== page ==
Just a Bit Confusing

By: Alessandra Hazard

Ryan glanced over. “The redhead is pretty cute,” he said. “A few months ago I would have totally hit that.”

James reached for his tea and took a liberal swallow. His throat felt dry. He took another gulp.

“So you’re serious about Hannah?” he said casually, setting the cup down. Ever since Ryan had met Hannah a few months ago, he’d been completely fixated on her. James had never seen him so besotted before. Ryan had always been the type to fuck ‘em and leave ‘em—until Hannah.

“Yeah,” Ryan said, his voice softening. “She’s…I think she’s the real deal, Jamie.”

James opened his mouth and closed it. He smiled, searching for words. For the right words.

Thankfully, the waitress brought Ryan’s pasta, giving him a few precious moments to find them.

“So, when is the wedding?” he said.

Ryan laughed, knocking their knees together again. “You going to be my best man?”

James smiled brighter. His cheeks started hurting. “Only if you’re mine.”

Ryan’s grin faded, his green eyes turning intent and hard. “You aren’t seriously thinking of this, are you? Marrying that girl your dad wants you to?”

James just shrugged, looking away.


God, he bloody hated that Ryan called him that. No one but Ryan did it. Some of James’s friends tried to call him Jim, but it never stuck. The childhood nickname Ryan had given him sounded even more ridiculous now that they were both grown-up, yet Ryan kept calling him that, despite knowing that James hated it. Yeah, he hated it. Ryan just didn’t know the real reason why.

“Jamie,” Ryan said again, having no idea that he was turning James’s insides into a mushy mess.

“What?” James said, trying to pull himself together. It was never easy, but some days were harder. Some days he wondered what the point of all of this was. Lying and pretending never came naturally to him. Lying to Ryan was almost impossible. Good thing he’d had a lot of practice.

Ryan put a hand around his neck. James breathed in carefully. Ryan’s thumb pressed into his neck, a silent order to look at him. It had always been like this, even when they were kids: Ryan had always been the pushy one, the opinionated one, the leader in all their games, in all their mischief.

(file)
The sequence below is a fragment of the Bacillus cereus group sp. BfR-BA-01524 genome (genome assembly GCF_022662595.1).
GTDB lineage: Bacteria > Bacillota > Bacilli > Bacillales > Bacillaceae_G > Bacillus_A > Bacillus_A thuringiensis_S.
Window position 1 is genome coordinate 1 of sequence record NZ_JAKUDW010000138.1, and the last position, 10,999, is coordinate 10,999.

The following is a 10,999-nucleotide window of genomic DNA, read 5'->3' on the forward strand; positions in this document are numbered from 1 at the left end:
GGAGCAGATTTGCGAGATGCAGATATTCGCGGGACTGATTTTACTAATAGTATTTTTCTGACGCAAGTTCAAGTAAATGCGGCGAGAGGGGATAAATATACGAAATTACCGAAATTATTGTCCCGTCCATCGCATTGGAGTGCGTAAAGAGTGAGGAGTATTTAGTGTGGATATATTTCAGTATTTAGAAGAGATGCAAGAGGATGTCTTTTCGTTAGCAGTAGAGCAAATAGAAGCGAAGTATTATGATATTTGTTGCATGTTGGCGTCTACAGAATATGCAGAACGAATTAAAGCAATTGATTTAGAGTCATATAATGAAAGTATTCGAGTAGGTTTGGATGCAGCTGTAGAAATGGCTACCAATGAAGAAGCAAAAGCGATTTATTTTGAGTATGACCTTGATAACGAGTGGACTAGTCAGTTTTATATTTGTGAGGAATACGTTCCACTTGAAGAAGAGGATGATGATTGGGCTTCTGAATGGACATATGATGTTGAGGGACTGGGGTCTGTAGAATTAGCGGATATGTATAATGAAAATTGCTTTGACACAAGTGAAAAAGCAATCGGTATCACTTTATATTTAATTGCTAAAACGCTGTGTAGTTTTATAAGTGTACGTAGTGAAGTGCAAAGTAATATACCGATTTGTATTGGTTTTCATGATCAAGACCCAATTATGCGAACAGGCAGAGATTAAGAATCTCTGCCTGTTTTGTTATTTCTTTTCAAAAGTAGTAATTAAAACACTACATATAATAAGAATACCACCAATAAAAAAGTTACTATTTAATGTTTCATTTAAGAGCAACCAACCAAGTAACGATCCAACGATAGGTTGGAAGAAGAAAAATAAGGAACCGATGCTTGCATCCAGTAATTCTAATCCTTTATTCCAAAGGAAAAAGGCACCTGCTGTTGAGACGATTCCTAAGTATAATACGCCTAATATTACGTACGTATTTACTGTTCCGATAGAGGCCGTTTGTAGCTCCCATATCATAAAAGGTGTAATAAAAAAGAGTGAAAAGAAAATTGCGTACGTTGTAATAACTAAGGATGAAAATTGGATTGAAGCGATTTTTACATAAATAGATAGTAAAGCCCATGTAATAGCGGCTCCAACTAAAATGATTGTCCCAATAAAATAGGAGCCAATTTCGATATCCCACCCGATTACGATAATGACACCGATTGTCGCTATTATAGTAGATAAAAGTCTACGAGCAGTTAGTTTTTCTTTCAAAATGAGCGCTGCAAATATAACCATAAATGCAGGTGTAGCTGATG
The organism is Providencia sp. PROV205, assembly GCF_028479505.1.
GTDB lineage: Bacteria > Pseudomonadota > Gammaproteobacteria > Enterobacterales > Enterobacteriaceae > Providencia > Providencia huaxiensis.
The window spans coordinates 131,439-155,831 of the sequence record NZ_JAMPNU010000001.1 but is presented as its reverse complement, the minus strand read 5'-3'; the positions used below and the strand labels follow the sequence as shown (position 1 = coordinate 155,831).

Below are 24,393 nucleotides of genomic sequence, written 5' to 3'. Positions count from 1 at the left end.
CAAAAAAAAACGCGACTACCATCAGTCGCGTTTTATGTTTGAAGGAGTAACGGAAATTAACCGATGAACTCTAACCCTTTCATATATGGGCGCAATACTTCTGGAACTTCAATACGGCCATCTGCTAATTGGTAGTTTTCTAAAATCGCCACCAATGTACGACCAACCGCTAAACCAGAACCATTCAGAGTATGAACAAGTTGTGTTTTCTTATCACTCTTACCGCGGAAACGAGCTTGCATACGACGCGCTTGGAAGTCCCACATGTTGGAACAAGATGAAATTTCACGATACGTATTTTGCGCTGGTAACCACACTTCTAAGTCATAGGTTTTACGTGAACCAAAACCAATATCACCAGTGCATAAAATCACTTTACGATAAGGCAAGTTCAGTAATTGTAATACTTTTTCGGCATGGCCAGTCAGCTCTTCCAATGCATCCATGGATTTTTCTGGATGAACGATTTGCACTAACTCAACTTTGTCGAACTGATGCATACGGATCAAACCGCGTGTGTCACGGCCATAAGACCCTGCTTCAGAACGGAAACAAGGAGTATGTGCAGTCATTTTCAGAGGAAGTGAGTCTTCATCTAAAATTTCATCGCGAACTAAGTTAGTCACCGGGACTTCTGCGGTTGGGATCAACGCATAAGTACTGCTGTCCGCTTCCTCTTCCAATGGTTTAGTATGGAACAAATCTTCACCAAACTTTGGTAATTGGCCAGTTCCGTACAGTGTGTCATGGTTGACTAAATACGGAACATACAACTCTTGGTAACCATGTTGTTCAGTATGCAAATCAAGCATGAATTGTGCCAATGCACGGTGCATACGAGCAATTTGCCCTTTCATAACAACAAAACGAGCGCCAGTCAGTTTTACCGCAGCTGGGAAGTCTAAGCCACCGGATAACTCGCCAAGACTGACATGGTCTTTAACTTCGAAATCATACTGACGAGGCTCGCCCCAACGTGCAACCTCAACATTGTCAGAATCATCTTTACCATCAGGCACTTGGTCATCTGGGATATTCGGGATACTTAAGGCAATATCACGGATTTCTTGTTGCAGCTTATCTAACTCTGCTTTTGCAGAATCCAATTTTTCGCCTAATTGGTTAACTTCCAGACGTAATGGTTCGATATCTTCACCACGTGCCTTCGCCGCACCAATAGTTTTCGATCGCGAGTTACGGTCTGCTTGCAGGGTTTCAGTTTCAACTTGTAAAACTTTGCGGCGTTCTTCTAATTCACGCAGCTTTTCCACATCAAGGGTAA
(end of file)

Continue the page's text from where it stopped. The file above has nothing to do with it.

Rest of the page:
Ryan had been the king, the general, the main villain, the dashing hero or the dragon while James was his loyal sidekick. As a kid, James hadn’t minded it. As a twenty-two-old guy, he resented it, because old habits died hard and he still hadn’t figured out how to quit following Ryan around like a loyal, eager puppy, starved for a pat on the head. There was a reason his dad disliked Ryan so much and it wasn’t Ryan’s common background. Dad hated that someone else had a bigger influence on his son.

“Jamie.” The pressure of Ryan’s thumb increased slightly.

Sighing, James relented and looked at his friend.

A furrow wrinkled Ryan’s forehead. “Has he been pressuring you again?”

James almost laughed. Ryan didn’t know the half of it. His dad always pressured him, but Ryan didn’t need to know that. Ryan would just get mad, they would fight over it, then inevitably make up after a few days, because they were terrible at functioning without each other; always had been.

“Arthur has no right to ask this of you,” Ryan said, his eyes hard. “He’s your father, not your owner. The whole betrothal thing is bloody archaic and ridiculous.”

James shook his head with a thin smile. Ryan didn’t understand. He never did, no matter how many times James had tried to explain it. It was one of those few things that they just didn’t get about each other ’s life. James supposed it wasn’t that surprising, considering how different their background and upbringing was. Ryan had five siblings—four brothers and a sister—and James still remembered how strange Ryan’s family seemed to him when Ryan had brought him home for the first time all those years ago. It had been a cultural shock. As a child, James had lived in huge mansions all his life, the sole heir to an enormous fortune, pampered and spoiled by everyone around him.

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